The Indiana AG’s brief seems to agree that the Indiana Court of Appeals’ decision, which upholds the conviction based on a conclusion that Brewington threatened exposure to disgrace, is “overbroad.” Our amicus brief argued that a threatened-exposure-to-disgrace theory would [...]

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Indiana Attorney General’s Office Agrees: Indiana Supreme Court Should Review the Brewington Case

Readers might recall the Brewington case, in which the Indiana Court of Appeals basically held that harshly criticizing people for their past conduct could constitute the crime of “intimidation.”

Daniel Brewington was involved in a contentious child custody dispute; Judge James D. Humphrey ruled against him in this dispute, giving sole custody to Brewington’s wife, limiting Brewington’s visitation, and finding Brewington “to be irrational, dangerous and in need of significant counseling.” After this decision, Brewington posted various items online “discussing Judge Humphrey, in which he described the judge as ‘corrupt,’ and accused him of engaging in ‘unethical/illegal behavior.’ He also repeatedly referred to the judge as a child abuser.” Brewington was then prosecuted for, among other things, violating Indiana Code § 35-45-2-1, which (in relevant part) criminalizes as “intimidation”

communicat[ing] a threat to another person, with the intent … that the other person be placed in fear of retaliation for a prior lawful act,

and defines “threat” to include threats of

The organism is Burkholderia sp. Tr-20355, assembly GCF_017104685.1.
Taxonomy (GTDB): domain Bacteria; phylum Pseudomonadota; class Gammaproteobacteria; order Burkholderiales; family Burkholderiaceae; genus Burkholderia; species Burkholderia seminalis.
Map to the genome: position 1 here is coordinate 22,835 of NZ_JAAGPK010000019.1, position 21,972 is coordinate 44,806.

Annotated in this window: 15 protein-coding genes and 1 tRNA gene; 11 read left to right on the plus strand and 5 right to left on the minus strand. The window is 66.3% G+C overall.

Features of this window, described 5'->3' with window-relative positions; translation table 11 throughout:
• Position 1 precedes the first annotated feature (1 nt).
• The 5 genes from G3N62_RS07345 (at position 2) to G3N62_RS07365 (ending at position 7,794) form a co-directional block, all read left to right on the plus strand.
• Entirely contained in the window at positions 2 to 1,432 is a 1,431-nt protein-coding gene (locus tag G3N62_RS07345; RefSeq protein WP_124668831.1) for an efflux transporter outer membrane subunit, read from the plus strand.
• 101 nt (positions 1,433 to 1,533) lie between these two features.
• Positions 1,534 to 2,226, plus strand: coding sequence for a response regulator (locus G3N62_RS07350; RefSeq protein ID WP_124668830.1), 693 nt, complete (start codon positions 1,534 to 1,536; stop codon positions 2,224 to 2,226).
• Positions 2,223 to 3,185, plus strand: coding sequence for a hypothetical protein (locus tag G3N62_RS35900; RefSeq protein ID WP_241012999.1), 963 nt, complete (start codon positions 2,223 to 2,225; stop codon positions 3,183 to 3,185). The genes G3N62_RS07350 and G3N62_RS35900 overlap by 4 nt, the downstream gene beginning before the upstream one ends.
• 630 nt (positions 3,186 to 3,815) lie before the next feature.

expos[ing] the person threatened to hatred, contempt, disgrace, or ridicule.

Brewington was convicted, and the court of appeals affirmed, concluding that the speech was criminally punishable, even without any need for the state to prove that Humphrey’s criticisms of the judge were false. Brewington then petitioned the Indiana Supreme Court to hear the case, and I filed an amicus brief on behalf of various media organizations, advocacy organizations, and Indiana academics, supporting the petition as to this intimidation conviction. (Brewington’s petition also objected to Brewington’s convictions of other crimes, but our amicus brief and my blogging have not focused on that.)

Yesterday, the Indiana Attorney General’s office filed its response with the Indiana Supreme Court, agreeing that the Indiana Supreme court should consider the matter, and describing the Indiana Court of Appeals decision as “overbroad.” That is [...]

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State v. Brewington and Figurative Speech

Here’s the last portion of our State v. Brewington amicus brief:

II. The Court of Appeals Erred in Concluding that Brewington’s Speech Was Knowingly False, an Error That Will Work Mischief in Future Defamation Cases

To the extent that the Court of Appeals defended its decision by casting Brewington’s speech as a knowingly false statement of fact, the court’s holding was inconsistent with United States Supreme Court decisions, and set a dangerous precedent about what it means for speech to be knowingly false. The Court of Appeals concluded that § 35-45-2-1 equally covers true and false speech. 2013 WL 177923, *8. But the court also concluded that, “Even if the State was required to prove that Brewington knew his internet postings and other communications about Judge Humphrey were false, there is ample evidence of Brewington’s knowledge,” id. at *9: